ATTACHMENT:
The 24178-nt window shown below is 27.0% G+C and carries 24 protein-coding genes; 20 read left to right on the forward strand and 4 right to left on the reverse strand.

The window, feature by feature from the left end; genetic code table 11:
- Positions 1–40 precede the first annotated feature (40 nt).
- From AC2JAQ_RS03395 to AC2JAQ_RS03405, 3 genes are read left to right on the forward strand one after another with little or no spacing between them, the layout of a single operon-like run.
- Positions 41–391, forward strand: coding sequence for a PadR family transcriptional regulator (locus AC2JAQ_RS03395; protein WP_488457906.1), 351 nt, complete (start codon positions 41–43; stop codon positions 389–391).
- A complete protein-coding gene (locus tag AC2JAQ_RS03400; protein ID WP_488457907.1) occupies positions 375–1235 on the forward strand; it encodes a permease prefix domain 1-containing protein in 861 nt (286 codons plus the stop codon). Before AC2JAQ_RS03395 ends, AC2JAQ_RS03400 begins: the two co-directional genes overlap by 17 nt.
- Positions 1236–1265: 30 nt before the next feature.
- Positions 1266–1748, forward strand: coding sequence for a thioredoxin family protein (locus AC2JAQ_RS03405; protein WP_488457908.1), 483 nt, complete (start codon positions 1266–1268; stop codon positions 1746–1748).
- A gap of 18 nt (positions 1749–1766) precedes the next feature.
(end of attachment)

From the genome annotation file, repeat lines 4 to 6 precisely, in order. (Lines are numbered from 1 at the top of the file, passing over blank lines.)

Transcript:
- From AC2JAQ_RS03395 to AC2JAQ_RS03405, 3 genes are read left to right on the forward strand one after another with little or no spacing between them, the layout of a single operon-like run.
- Positions 41–391, forward strand: coding sequence for a PadR family transcriptional regulator (locus AC2JAQ_RS03395; protein WP_488457906.1), 351 nt, complete (start codon positions 41–43; stop codon positions 389–391).
- A complete protein-coding gene (locus tag AC2JAQ_RS03400; protein ID WP_488457907.1) occupies positions 375–1235 on the forward strand; it encodes a permease prefix domain 1-containing protein in 861 nt (286 codons plus the stop codon). Before AC2JAQ_RS03395 ends, AC2JAQ_RS03400 begins: the two co-directional genes overlap by 17 nt.